Retrovirus vectors and adeno-associated virus vectors can be used as a recombinant gene delivery system for the transfer of exogenous genes in vivo, particularly into humans. These vectors provide efficient delivery of genes into cells, and the transferred nucleic acids are stably integrated into the chromosomal DNA of the host. The development of specialized cell lines (termed “packaging cells”) which produce only replication-defective retroviruses has increased the utility of retroviruses for gene therapy, and defective retroviruses are characterized for use in gene transfer for gene therapy purposes (Reviewed in Hu and Pathak, Pharmacol. Rev. 52: 493-511 (2000); Young et al., J. Pathol. 208:229-318 (2006)). A replication defective retrovirus can be packaged into virions, which can be used to infect a target cell through the use of a helper virus by standard techniques. Protocols for producing recombinant retroviruses and for infecting cells in vitro or in vivo with such viruses can be found in Ausubel et al. (eds.), 2002, “Short Protocols in Molecular Biology,” John Wiley & Sons, Inc., and other standard laboratory manuals. Examples of suitable retroviruses include pLJ, pZIP, pWE and pEM which are known to those skilled in the art. Examples of suitable packaging virus lines for preparing both ecotropic and amphotropic retroviral systems include ΨCrip, ΨCre, Ψ2, ΨAm, pA12 and PA317 (For a review, see Miller et. al, Hum. Gene Ther. 1:5-14 (1990)). Retroviruses have been used to introduce a variety of genes into many different cell types, including epithelial cells, in vitro and/or in vivo (see for example Eglitis et al., Science 230:1395-1398 (1985); Danos and Mulligan, Proc. Natl. Acad. Sci. USA 85:6460-6464 (1988); Wilson et al., Proc. Natl. Acad. Sci. USA 85:3014-3018 (1988); Armentano et al., Proc. Natl. Acad. Sci. USA 87:6141-6145 (1990); Miller et al., Blood 76:271-8 (1990); Huber et al. Proc. Natl. Acad. Sci. USA 88:8039-8043 (1991); Ferry et al. Proc. Natl. Acad. Sci. USA 88:8377-8381 (1991); Chowdhury et al. Science 254:1802-1805 (1991); van Beusechem et al. Proc. Natl. Acad. Sci. USA 89:7640-7644 (1992); Kay et al. Human Gene Therapy 3:641-647 (1992); Dai et al. Proc. Natl. Acad. Sci. USA 89:10892-10895 (1992); Hwu et al. J. Immunol. 150:4104-4115 (1993); Cavazzana-Calvo et al., Science 288:669-672 (2000); U.S. Pat. No. 4,868,116; U.S. Pat. No. 4,980,286; PCT Application WO 89/07136; PCT Application WO 89/02468; PCT Application WO 89/05345; and PCT Application WO 92/07573).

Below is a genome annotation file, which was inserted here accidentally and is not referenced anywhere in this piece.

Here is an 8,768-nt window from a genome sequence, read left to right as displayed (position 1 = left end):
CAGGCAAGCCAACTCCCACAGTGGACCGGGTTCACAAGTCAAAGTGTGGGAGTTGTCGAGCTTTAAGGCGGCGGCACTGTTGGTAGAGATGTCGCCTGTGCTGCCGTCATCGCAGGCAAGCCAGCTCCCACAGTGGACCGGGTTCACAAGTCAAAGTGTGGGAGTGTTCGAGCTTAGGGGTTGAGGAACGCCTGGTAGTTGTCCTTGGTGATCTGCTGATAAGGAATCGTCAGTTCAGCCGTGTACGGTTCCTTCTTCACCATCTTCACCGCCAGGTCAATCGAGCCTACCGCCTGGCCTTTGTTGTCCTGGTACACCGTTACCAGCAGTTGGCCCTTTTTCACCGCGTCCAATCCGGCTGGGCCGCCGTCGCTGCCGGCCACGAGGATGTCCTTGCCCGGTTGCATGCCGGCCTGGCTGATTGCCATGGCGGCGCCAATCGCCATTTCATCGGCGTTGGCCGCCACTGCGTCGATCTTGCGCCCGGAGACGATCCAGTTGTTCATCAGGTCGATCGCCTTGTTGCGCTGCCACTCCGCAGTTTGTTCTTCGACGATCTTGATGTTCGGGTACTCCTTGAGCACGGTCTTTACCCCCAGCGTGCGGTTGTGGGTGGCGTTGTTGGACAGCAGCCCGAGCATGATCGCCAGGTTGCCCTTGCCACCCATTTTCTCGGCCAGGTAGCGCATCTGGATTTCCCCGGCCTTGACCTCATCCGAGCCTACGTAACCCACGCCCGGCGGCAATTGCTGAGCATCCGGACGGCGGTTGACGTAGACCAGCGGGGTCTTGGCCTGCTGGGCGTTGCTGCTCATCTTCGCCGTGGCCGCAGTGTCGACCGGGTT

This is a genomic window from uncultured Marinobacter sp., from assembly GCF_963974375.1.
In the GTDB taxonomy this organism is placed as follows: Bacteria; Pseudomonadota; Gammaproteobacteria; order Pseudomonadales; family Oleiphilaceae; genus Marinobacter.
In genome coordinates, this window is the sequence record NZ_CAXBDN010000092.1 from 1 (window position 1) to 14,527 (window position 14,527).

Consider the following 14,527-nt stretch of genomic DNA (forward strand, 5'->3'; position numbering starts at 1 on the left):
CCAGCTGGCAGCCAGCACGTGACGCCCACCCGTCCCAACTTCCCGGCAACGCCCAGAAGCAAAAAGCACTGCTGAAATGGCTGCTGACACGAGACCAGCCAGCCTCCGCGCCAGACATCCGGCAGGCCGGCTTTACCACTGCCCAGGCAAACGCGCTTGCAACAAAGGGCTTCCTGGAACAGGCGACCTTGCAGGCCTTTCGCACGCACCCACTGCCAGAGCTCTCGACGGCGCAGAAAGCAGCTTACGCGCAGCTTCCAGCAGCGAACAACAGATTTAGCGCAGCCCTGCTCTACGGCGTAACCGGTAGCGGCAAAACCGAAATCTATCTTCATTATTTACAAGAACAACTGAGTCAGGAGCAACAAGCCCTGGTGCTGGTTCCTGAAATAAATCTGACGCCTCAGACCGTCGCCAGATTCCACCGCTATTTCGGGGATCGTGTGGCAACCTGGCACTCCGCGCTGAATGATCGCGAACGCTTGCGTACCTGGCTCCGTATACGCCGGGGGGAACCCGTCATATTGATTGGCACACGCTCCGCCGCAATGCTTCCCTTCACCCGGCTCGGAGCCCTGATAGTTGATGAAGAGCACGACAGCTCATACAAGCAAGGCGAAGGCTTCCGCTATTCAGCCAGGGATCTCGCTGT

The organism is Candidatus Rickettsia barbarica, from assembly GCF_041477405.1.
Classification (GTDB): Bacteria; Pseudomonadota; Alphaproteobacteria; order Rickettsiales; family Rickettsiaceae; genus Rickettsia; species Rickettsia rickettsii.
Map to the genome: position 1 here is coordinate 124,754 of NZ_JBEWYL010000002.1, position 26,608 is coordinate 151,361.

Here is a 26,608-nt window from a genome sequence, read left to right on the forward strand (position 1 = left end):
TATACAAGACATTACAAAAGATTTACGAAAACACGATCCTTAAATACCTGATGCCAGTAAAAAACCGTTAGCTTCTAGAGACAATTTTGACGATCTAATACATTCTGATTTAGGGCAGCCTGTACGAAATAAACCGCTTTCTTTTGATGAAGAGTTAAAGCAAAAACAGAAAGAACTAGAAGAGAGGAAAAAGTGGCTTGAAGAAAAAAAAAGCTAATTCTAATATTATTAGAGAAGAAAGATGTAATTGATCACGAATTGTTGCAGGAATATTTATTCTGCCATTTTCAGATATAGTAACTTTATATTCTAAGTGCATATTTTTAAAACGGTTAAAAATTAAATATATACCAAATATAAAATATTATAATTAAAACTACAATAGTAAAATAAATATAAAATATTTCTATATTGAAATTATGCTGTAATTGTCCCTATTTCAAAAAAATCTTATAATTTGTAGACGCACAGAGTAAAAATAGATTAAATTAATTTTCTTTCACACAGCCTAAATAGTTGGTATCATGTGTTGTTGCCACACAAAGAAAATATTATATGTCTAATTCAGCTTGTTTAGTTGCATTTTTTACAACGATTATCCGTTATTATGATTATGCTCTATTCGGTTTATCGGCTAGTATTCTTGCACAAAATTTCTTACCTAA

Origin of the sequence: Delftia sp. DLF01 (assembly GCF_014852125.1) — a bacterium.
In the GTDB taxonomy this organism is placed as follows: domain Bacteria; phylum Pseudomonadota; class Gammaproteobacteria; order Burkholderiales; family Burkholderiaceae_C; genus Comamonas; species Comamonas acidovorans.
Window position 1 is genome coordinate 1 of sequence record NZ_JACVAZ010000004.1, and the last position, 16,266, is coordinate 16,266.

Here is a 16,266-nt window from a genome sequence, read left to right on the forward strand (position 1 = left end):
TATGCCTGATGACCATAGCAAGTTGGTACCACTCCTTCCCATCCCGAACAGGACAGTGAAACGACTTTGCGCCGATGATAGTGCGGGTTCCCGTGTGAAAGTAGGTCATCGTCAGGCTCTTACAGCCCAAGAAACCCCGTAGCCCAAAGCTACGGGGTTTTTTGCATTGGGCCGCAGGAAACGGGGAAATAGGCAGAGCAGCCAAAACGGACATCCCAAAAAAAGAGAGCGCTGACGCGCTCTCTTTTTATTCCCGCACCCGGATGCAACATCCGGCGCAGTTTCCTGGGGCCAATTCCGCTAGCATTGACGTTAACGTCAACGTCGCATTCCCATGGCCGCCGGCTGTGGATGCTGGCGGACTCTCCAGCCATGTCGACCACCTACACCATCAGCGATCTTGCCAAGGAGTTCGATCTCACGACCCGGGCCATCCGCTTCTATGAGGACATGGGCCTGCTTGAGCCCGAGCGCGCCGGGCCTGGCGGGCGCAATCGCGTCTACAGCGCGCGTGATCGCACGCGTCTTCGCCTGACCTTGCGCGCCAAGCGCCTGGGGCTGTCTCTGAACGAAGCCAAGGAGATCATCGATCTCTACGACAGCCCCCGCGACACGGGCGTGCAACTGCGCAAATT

Another viral gene delivery system useful in the present methods utilizes adenovirus-derived vectors. The generation of replication-deficient adenovirus was achieved through the manipulation of the genome of an adenovirus, such that it encodes and expresses a gene product of interest but is inactivated in terms of its ability to replicate in a normal lytic viral life cycle. See, for example, Berkner et al., BioTechniques 6:616 (1988); Rosenfeld et al., Science 252:431-434 (1991); and Rosenfeld et al., Cell 68:143-155 (1992). Suitable adenoviral vectors derived from the adenovirus strain Ad type 5 d1324 or other strains of adenovirus (e.g., Ad2, Ad3, or Ad7 etc.) are known to those skilled in the art. Recombinant adenoviruses can be advantageous in certain circumstances, in that they are not capable of infecting non-dividing cells and can be used to infect a wide variety of cell types, including epithelial cells (Rosenfeld et al., (1992) supra). Furthermore, the virus particle is relatively stable and amenable to purification and concentration, and as above, can be modified so as to affect the spectrum of infectivity. Additionally, introduced adenoviral DNA (and foreign DNA contained therein) is not integrated into the genome of a host cell but remains episomal, thereby avoiding potential problems that can occur as a result of insertional mutagenesis in situ, where introduced DNA becomes integrated into the host genome (e.g., retroviral DNA). Moreover, the carrying capacity of the adenoviral genome for foreign DNA is large (up to 8 kilobases (kb)) relative to other gene delivery vectors (Berkner et al., supra; Haj-Ahmand and Graham, J. Virol. 57:267 (1986). Additionally, special high-capacity adenoviral (HC-Ad) vectors have been created that can contain more than 30 kb of transgene (Kochanek et al., Hum. Gene Ther. 10:2451-9 (1999)).